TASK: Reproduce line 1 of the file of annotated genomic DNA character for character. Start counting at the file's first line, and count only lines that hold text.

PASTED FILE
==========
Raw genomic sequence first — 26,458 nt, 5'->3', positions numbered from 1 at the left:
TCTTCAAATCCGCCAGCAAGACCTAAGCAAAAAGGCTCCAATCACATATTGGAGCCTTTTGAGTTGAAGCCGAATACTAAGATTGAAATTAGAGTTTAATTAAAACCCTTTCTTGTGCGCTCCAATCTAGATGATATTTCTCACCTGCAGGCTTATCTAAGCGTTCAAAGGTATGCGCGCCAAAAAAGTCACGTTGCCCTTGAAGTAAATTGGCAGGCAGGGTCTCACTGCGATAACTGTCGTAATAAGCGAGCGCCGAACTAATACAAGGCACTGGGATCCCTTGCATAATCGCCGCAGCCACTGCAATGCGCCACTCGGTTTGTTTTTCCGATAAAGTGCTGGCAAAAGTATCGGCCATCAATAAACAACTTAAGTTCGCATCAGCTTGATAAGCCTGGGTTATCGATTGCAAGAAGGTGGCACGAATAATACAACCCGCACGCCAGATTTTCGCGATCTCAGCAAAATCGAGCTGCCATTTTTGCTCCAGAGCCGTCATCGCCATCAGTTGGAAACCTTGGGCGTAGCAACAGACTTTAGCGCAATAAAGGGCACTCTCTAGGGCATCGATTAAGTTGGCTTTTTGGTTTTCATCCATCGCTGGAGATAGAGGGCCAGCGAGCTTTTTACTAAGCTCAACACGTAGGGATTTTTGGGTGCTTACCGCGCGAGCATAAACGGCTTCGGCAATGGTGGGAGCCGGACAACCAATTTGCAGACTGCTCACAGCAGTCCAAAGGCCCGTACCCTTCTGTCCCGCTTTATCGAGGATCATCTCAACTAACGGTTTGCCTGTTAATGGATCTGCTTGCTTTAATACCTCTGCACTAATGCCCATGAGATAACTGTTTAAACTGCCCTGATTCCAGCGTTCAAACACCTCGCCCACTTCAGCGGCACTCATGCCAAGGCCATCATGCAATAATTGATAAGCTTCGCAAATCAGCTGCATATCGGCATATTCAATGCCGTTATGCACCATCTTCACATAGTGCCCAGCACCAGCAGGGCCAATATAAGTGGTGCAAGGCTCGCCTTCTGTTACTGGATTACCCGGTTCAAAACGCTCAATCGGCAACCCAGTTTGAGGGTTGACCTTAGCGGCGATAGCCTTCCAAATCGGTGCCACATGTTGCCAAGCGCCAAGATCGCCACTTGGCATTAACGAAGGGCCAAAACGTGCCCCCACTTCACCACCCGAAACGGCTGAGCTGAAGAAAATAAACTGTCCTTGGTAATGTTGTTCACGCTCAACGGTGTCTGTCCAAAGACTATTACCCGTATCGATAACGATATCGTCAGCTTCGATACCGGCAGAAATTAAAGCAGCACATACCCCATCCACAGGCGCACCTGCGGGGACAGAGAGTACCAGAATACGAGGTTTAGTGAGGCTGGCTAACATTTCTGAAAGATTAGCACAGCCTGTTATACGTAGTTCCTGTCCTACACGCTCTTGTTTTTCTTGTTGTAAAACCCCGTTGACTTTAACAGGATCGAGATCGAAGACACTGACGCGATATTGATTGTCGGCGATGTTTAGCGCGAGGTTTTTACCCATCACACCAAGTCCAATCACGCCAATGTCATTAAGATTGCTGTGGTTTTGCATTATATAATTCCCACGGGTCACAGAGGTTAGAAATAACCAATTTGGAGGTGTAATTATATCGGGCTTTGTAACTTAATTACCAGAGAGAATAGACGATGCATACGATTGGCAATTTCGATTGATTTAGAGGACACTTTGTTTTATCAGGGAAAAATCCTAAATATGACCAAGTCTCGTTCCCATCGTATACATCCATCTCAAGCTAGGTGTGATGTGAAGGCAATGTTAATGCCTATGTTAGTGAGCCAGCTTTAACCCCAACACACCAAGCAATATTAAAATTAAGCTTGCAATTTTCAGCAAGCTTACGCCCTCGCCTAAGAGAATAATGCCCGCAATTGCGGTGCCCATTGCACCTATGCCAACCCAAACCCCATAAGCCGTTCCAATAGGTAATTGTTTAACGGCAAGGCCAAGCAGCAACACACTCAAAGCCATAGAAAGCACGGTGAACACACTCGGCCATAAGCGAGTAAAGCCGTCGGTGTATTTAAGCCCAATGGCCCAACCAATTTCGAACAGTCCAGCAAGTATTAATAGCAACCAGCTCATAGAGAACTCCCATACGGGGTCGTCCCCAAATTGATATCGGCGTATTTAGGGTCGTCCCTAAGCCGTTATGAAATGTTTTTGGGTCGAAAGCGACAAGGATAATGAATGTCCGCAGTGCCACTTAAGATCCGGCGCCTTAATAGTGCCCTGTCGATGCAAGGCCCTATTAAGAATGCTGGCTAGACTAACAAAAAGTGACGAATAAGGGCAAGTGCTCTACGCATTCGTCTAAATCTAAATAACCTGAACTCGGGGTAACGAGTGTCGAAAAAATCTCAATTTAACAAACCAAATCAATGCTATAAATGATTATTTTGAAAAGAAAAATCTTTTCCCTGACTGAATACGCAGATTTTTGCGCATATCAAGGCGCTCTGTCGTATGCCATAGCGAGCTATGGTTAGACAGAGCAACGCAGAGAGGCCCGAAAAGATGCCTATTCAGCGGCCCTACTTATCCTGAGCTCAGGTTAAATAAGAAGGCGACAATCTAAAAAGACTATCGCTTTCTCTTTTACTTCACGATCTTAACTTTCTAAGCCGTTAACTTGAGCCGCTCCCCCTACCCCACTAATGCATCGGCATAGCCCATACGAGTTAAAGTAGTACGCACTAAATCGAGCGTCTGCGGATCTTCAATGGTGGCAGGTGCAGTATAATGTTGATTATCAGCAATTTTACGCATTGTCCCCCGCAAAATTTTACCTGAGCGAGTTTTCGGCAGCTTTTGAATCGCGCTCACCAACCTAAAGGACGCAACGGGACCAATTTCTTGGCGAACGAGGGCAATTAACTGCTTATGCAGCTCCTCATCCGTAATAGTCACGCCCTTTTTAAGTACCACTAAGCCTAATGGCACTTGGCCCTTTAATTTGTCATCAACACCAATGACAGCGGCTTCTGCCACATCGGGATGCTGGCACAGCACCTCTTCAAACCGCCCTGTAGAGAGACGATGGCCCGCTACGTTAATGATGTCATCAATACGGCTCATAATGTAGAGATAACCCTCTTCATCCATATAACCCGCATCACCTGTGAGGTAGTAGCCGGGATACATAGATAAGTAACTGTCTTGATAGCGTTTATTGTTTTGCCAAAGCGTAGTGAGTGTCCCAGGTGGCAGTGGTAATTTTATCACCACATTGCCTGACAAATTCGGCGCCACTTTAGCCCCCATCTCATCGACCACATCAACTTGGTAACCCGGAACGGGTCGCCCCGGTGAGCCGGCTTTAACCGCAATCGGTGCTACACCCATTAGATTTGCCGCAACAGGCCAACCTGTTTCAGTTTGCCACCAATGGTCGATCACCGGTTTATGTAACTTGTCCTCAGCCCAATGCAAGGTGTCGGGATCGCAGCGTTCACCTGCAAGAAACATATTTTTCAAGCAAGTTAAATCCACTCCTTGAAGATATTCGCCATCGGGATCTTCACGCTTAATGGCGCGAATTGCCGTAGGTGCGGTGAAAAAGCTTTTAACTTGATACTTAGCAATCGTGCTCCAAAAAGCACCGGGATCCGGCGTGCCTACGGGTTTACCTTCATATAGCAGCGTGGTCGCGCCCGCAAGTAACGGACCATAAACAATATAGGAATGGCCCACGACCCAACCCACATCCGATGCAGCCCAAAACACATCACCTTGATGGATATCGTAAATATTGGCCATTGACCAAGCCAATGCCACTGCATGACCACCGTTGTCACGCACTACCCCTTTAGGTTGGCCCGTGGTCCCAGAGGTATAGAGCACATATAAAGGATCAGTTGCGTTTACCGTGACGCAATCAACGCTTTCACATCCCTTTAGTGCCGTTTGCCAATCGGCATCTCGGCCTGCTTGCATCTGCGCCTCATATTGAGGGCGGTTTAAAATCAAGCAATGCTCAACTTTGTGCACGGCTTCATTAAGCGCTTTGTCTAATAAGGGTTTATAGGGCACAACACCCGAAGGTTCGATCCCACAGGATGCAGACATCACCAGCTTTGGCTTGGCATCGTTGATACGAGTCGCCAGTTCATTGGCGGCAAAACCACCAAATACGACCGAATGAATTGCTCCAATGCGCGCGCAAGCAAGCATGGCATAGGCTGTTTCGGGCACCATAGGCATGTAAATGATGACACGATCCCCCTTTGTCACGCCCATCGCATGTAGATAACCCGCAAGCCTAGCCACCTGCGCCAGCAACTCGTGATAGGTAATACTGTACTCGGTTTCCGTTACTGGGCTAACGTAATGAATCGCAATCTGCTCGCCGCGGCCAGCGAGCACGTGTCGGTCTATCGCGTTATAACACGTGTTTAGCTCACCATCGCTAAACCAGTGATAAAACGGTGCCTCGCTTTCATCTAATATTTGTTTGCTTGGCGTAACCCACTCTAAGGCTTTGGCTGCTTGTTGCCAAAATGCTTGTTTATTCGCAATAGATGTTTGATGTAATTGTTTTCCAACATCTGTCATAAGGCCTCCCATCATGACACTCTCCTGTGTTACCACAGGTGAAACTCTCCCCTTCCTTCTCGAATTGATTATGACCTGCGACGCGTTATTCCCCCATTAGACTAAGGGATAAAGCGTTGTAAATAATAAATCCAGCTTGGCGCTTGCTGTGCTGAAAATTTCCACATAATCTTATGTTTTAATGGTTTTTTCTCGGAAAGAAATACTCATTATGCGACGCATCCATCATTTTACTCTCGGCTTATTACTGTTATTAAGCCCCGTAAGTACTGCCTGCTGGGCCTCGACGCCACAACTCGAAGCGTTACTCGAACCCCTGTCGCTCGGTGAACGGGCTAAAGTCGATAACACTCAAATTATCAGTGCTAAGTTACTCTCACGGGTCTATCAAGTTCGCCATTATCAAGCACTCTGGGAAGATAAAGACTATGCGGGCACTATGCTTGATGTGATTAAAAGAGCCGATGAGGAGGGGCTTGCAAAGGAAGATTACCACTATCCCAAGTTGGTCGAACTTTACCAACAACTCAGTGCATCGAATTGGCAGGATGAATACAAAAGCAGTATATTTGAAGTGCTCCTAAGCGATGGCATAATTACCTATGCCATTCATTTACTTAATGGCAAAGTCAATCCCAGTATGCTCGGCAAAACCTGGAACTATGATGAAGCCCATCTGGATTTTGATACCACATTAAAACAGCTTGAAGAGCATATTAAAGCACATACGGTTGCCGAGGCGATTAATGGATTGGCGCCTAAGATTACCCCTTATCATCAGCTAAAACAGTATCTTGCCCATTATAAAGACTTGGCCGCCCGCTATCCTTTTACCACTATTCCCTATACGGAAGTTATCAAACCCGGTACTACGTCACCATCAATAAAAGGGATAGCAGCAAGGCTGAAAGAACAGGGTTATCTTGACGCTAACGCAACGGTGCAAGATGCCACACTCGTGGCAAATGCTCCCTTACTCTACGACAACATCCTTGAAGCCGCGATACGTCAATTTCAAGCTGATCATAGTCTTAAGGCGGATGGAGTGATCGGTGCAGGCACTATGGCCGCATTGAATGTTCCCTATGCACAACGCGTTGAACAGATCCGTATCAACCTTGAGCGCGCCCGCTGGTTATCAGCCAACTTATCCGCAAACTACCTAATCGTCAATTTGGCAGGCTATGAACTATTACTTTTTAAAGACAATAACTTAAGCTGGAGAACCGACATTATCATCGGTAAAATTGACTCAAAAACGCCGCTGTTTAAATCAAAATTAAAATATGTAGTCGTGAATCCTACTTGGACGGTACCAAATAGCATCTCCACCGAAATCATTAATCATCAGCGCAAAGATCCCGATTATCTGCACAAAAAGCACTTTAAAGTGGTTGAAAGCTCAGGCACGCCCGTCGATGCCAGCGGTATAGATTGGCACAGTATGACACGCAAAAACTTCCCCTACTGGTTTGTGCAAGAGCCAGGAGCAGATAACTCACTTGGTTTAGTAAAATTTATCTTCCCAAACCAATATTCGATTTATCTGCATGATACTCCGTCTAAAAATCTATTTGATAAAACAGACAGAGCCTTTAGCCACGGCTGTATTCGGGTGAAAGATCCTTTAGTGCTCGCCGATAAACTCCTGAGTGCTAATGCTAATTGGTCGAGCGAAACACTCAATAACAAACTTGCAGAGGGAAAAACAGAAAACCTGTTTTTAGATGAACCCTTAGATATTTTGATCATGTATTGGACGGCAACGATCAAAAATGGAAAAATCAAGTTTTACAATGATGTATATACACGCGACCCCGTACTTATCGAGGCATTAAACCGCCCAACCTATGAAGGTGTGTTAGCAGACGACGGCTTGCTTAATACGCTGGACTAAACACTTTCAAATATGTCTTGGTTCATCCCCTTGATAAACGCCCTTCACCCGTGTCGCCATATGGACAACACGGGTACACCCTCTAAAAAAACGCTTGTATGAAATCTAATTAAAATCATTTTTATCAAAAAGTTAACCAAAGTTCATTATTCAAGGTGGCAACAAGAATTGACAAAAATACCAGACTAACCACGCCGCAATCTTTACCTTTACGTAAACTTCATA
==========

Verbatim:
Raw genomic sequence first — 26,458 nt, 5'->3', positions numbered from 1 at the left: